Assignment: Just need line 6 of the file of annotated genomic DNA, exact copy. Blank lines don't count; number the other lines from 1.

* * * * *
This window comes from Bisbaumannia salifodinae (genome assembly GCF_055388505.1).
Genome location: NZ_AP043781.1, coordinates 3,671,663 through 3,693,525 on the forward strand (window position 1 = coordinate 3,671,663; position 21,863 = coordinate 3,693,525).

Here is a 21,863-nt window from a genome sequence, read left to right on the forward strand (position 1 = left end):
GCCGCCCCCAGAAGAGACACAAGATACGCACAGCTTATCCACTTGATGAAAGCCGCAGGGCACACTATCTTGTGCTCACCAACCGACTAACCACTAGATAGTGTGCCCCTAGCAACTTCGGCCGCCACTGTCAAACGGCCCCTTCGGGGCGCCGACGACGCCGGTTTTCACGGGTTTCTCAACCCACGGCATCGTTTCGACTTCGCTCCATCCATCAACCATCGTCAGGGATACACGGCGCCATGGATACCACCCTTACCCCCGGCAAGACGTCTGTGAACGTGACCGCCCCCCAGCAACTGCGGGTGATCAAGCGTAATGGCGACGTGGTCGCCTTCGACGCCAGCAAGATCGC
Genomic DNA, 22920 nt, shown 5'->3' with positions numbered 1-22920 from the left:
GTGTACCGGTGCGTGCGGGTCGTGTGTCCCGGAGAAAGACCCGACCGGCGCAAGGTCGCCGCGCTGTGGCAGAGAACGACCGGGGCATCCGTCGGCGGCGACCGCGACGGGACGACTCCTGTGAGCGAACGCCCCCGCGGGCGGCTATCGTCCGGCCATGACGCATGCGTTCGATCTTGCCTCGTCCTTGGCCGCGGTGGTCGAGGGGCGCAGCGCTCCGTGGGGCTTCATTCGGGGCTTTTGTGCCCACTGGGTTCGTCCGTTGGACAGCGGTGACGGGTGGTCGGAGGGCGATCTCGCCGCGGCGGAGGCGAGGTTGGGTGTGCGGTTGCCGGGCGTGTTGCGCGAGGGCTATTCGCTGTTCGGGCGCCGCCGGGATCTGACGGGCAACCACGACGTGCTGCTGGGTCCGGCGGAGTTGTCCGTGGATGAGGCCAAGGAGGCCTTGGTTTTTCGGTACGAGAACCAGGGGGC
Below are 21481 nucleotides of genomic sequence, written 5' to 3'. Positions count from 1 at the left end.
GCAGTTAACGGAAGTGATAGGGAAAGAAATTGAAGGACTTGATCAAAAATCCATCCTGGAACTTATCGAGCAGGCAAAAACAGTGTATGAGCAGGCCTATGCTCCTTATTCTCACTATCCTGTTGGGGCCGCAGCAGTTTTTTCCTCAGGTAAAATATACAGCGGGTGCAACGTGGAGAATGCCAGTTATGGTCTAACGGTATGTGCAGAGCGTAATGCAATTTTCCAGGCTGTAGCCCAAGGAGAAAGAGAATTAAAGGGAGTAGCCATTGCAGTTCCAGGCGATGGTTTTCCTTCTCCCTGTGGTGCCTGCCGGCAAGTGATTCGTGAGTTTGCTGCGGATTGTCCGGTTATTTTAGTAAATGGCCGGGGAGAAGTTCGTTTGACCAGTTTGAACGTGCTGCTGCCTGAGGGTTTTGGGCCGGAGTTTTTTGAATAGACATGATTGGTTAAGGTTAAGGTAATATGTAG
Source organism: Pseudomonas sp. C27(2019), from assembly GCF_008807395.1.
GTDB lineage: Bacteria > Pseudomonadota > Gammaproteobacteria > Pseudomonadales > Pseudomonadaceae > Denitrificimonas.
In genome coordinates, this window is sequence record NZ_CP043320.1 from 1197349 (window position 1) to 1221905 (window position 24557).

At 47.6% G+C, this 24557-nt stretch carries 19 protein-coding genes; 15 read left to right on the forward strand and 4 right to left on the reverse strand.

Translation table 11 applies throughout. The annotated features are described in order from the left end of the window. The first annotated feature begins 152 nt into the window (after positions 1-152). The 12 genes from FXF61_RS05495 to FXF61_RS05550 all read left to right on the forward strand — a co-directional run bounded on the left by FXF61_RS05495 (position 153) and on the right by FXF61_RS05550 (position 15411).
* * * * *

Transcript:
GTGTACCGGTGCGTGCGGGTCGTGTGTCCCGGAGAAAGACCCGACCGGCGCAAGGTCGCCGCGCTGTGGCAGAGAACGACCGGGGCATCCGTCGGCGGCGACCGCGACGGGACGACTCCTGTGAGCGAACGCCCCCGCGGGCGGCTATCGTCCGGCCATGACGCATGCGTTCGATCTTGCCTCGTCCTTGGCCGCGGTGGTCGAGGGGCGCAGCGCTCCGTGGGGCTTCATTCGGGGCTTTTGTGCCCACTGGGTTCGTCCGTTGGACAGCGGTGACGGGTGGTCGGAGGGCGATCTCGCCGCGGCGGAGGCGAGGTTGGGTGTGCGGTTGCCGGGCGTGTTGCGCGAGGGCTATTCGCTGTTCGGGCGCCGCCGGGATCTGACGGGCAACCACGACGTGCTGCTGGGTCCGGCGGAGTTGTCCGTGGATGAGGCCAAGGAGGCCTTGGTTTTTCGGTACGAGAACCAGGGGGC